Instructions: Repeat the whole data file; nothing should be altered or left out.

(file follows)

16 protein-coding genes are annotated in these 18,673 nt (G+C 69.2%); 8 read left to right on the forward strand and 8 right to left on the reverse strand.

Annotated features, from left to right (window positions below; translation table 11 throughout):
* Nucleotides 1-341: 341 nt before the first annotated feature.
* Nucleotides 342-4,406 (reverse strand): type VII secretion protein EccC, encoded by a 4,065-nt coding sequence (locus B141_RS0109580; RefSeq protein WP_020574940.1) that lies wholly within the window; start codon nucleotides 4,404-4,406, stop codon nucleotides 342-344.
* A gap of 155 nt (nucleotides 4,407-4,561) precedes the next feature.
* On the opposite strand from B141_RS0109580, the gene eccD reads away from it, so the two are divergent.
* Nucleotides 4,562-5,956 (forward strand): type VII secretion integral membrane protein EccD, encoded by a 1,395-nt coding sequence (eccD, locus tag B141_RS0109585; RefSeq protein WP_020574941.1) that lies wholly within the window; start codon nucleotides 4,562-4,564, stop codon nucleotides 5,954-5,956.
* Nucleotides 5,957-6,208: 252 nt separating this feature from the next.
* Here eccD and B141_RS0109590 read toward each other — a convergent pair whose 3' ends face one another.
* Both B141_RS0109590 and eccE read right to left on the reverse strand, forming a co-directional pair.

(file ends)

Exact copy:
16 protein-coding genes are annotated in these 18,673 nt (G+C 69.2%); 8 read left to right on the forward strand and 8 right to left on the reverse strand.

Annotated features, from left to right (window positions below; translation table 11 throughout):
* Nucleotides 1-341: 341 nt before the first annotated feature.
* Nucleotides 342-4,406 (reverse strand): type VII secretion protein EccC, encoded by a 4,065-nt coding sequence (locus B141_RS0109580; RefSeq protein WP_020574940.1) that lies wholly within the window; start codon nucleotides 4,404-4,406, stop codon nucleotides 342-344.
* A gap of 155 nt (nucleotides 4,407-4,561) precedes the next feature.
* On the opposite strand from B141_RS0109580, the gene eccD reads away from it, so the two are divergent.
* Nucleotides 4,562-5,956 (forward strand): type VII secretion integral membrane protein EccD, encoded by a 1,395-nt coding sequence (eccD, locus tag B141_RS0109585; RefSeq protein WP_020574941.1) that lies wholly within the window; start codon nucleotides 4,562-4,564, stop codon nucleotides 5,954-5,956.
* Nucleotides 5,957-6,208: 252 nt separating this feature from the next.
* Here eccD and B141_RS0109590 read toward each other — a convergent pair whose 3' ends face one another.
* Both B141_RS0109590 and eccE read right to left on the reverse strand, forming a co-directional pair.